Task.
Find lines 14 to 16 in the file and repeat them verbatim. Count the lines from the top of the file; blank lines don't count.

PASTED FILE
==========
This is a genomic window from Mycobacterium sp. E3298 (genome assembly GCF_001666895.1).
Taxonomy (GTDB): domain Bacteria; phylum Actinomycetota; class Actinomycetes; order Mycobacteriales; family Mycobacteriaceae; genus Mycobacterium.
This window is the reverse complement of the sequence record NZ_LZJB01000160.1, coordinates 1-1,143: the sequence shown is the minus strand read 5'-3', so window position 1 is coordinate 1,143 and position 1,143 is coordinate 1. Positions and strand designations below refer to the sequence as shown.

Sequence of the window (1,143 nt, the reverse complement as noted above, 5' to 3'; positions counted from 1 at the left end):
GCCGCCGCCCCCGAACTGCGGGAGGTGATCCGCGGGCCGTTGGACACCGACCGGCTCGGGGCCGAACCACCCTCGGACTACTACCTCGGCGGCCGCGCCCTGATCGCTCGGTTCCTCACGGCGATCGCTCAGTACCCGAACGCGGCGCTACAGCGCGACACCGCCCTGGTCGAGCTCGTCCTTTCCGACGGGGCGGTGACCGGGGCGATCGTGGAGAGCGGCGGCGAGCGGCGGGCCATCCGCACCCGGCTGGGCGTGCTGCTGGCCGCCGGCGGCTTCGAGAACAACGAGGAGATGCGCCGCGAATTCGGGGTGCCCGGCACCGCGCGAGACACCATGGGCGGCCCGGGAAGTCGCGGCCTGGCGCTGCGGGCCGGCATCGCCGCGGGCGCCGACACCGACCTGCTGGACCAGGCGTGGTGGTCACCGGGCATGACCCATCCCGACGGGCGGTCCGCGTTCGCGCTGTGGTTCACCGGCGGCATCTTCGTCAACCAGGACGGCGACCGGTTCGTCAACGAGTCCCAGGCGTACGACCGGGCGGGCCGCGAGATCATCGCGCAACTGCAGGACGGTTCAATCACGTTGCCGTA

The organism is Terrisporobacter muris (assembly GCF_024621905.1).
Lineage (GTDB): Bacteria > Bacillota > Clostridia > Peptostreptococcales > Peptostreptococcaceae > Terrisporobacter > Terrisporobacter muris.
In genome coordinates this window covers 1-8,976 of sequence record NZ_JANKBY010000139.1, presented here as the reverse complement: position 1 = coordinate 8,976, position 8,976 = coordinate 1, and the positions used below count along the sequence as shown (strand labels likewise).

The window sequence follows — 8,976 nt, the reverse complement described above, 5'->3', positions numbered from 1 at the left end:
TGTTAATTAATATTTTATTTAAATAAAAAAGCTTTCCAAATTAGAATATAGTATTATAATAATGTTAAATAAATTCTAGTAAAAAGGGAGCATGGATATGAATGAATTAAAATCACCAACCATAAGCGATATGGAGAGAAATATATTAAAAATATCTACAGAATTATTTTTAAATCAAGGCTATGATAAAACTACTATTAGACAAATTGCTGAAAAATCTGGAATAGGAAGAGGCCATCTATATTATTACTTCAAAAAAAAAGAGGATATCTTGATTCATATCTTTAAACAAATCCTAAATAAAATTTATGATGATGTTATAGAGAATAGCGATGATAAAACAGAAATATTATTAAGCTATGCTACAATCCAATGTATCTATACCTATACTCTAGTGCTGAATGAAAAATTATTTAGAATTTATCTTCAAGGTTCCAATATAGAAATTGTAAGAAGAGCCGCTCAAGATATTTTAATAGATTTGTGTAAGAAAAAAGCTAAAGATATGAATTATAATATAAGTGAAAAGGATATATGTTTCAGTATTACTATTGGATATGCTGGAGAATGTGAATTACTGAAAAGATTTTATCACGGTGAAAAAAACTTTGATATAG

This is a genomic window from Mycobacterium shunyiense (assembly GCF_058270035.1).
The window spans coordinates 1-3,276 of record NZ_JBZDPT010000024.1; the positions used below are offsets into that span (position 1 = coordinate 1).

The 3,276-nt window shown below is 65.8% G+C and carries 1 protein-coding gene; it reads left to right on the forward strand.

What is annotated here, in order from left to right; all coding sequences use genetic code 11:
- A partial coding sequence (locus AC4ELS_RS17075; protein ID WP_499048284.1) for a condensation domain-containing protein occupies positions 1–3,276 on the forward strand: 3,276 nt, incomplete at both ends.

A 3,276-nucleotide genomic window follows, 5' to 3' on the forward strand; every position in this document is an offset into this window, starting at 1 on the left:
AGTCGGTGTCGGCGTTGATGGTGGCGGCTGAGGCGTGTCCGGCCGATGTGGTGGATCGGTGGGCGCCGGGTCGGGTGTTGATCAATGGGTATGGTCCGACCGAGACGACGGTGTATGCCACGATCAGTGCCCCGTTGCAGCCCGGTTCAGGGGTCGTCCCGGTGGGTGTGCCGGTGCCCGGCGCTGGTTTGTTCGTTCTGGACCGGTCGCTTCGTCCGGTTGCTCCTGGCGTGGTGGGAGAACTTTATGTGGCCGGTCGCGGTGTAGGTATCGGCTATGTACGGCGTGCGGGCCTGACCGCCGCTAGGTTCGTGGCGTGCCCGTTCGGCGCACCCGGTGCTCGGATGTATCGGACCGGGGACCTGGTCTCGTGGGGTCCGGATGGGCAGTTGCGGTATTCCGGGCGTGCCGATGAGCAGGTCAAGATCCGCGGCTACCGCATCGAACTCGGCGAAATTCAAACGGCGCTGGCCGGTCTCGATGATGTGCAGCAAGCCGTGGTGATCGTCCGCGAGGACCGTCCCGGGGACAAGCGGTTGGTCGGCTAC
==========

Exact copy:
What is annotated here, in order from left to right; all coding sequences use genetic code 11:
- A partial coding sequence (locus AC4ELS_RS17075; protein ID WP_499048284.1) for a condensation domain-containing protein occupies positions 1–3,276 on the forward strand: 3,276 nt, incomplete at both ends.

A 3,276-nucleotide genomic window follows, 5' to 3' on the forward strand; every position in this document is an offset into this window, starting at 1 on the left: